New polling indicates that cultural anxiety was the primary motivation for members of the white working-class voters who cast a ballot for President Donald Trump in the November 2016 election.
On May 9, an analysis conducted by Public Religion Research Institute and The Atlantic found that party identification and cultural anxiety were more predictive factors for supporting Trump among the white working-class than was economic hardship, based on exit polling data.
Trump had won a larger margin of votes among the white working-class, or whites without a college degree, than any presidential nominee since former President Ronald Reagan in 1980. Overall, 67 percent of the white-working class voted for Trump, while only 28 percent backed former Secretary of State Hillary Clinton, according to the Pew Research Center.
The analysis of polling data indicated that this demographic's strong support for Trump was motivated foremost by cultural anxiety, PRRI reports.
Ranking the most predictive factors for supporting Trump among the white working-class in descending order, the analysis found that identification with the GOP came in first, followed by fears about cultural displacement, support for deporting undocumented immigrants, economic fatalism and, finally, economic hardship.
The analysis found that 65 percent of white working-class respondents believed that American culture had deteriorated since the 1950s, while 48 percent agreed with the statement "things have changed so much that I often feel like a stranger in my own country."
The data also indicated that Trump's campaign message strongly resonated with the white-working class, who were more likely to be concerned about foreign influence diluting American culture than their demographic peers.
68 percent of the white working-class believed that American culture needs to be safeguarded from foreign influence, while only 44 percent of whites with a college degree agreed. 68 percent of the white working-class believed that the U.S. was in danger of losing its cultural identity, while only 55 percent of overall voters agreed. 62 percent of the white working-class also were concerned about immigration, stating that newcomers from foreign countries were a threat to American culture.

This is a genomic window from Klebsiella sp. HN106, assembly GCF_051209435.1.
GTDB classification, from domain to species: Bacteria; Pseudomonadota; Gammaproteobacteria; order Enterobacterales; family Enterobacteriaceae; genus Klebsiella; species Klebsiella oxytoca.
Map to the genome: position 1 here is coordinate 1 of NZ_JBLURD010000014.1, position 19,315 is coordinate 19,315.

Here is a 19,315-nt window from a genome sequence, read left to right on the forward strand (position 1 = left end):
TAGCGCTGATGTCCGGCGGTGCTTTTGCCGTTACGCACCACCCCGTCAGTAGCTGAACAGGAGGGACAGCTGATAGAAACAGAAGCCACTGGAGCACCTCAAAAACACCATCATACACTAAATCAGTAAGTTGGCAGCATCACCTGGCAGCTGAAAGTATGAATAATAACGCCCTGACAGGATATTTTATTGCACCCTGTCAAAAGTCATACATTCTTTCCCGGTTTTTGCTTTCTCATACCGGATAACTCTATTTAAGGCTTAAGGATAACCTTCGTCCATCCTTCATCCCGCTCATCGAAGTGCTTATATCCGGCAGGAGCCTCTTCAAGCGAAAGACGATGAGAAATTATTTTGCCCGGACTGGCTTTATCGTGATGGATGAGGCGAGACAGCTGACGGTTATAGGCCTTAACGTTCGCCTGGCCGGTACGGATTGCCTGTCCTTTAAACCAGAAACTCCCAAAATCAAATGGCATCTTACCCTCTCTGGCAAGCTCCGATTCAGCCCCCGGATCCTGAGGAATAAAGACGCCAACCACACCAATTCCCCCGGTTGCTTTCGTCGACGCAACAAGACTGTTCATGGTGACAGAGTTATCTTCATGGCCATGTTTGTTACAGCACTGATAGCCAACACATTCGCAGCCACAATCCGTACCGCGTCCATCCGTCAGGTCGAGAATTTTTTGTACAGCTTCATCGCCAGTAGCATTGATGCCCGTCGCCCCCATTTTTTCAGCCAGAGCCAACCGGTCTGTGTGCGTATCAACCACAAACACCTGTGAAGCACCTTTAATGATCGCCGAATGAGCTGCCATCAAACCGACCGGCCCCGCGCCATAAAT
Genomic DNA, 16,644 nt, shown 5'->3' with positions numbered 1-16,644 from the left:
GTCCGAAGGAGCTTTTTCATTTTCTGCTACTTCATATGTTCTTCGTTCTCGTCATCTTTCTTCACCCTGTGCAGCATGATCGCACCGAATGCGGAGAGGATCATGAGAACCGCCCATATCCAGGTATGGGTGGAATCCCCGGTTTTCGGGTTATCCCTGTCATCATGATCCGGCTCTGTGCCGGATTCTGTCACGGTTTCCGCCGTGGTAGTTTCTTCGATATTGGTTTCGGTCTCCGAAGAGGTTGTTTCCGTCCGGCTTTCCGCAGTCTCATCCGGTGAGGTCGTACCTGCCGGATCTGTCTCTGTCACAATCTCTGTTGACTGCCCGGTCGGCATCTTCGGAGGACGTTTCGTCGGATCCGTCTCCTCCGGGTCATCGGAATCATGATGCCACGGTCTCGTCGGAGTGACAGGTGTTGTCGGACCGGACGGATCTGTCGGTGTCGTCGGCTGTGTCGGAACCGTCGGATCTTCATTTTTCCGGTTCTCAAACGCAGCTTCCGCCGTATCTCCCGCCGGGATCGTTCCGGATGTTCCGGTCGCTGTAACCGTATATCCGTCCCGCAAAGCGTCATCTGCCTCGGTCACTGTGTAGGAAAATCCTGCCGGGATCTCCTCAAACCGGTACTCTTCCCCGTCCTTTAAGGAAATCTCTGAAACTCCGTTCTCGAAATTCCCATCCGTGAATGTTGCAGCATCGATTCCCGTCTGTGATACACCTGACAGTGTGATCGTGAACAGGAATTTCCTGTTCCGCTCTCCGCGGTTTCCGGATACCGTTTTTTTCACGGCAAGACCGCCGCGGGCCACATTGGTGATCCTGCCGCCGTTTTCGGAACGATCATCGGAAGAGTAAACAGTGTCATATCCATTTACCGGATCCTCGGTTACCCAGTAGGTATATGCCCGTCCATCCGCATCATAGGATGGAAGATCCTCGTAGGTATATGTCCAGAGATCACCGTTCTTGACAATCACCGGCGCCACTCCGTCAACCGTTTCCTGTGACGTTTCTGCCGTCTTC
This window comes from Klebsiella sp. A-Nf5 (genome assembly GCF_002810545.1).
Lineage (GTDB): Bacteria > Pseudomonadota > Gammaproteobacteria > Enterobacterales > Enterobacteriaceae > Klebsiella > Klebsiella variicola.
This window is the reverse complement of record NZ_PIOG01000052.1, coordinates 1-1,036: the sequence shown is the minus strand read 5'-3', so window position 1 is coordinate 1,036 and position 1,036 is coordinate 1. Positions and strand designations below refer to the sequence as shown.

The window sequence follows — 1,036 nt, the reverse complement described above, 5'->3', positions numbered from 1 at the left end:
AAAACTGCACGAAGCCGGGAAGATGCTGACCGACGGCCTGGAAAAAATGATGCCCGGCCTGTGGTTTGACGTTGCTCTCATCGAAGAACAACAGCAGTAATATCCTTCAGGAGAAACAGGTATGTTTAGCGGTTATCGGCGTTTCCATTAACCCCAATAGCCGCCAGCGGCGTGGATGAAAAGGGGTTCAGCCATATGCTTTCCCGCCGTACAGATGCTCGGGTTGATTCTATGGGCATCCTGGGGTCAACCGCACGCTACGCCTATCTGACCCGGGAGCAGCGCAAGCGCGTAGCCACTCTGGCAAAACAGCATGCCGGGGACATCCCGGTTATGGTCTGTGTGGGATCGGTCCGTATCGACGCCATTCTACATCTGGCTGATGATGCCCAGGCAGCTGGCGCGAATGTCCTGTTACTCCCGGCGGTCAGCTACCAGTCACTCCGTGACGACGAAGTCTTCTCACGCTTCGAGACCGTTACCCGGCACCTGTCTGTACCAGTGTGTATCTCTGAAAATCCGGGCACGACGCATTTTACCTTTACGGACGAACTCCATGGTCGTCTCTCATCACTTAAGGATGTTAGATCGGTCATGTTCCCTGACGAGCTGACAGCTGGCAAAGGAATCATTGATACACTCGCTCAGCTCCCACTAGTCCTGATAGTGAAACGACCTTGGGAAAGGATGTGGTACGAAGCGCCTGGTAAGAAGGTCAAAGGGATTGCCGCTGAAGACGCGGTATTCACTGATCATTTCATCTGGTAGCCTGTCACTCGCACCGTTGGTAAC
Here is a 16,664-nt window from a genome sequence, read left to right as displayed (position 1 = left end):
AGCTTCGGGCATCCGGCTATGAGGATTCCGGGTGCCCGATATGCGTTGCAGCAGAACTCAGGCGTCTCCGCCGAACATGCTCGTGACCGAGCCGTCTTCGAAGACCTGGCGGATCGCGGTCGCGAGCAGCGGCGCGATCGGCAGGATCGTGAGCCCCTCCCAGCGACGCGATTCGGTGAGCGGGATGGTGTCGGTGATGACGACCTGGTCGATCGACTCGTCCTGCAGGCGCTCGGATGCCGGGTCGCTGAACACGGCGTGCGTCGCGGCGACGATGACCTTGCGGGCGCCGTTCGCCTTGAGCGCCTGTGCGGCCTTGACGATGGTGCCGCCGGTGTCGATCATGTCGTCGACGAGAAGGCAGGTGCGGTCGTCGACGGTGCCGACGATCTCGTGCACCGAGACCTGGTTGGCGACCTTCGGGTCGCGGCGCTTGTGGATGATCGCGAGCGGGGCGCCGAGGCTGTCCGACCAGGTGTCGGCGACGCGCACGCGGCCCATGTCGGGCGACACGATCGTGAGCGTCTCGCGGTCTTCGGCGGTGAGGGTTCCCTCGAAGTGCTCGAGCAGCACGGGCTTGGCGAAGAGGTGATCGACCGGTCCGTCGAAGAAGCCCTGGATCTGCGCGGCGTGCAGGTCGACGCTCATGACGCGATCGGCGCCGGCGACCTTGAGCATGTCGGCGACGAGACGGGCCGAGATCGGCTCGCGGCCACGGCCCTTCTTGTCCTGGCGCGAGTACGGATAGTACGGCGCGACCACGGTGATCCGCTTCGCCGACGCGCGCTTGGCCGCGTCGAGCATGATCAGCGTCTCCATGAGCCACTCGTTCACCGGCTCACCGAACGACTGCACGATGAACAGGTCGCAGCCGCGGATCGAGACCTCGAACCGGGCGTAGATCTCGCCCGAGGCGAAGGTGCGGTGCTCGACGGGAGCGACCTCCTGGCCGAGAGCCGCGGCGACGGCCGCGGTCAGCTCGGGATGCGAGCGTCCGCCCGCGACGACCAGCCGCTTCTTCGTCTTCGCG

Only 38 percent of the white working-class said that they were in positive shape financially, 35 percent said that they were in fair shape, while only 25 percent said that they were in poor shape. The data found that white working-class Americans who said that they were experiencing economic hardship were more likely to vote for Clinton than Trump.
On the subject of immigration, 59 percent of the white working-class said that undocumented immigrants should have a path to citizenship, while only 27 percent said that there should be zero-tolerance in deporting people living in the U.S. illegally.
The analysis also found that a majority of the white working-class viewed federal investment in education with skepticism -- 54 percent viewed seeking a college education as a risky gamble, while only 44 percent believed that it was worth the investment.
"The enduring narrative of the American dream is that if you study and get a college education and work hard, you can get ahead," PRRI CEO Robert P. Jones told The Atlantic. "The survey shows that many white working-class Americans, especially men, no longer see that path available to them. … It is this sense of economic fatalism, more than just economic hardship, that was the decisive factor in support for Trump among white working-class voters."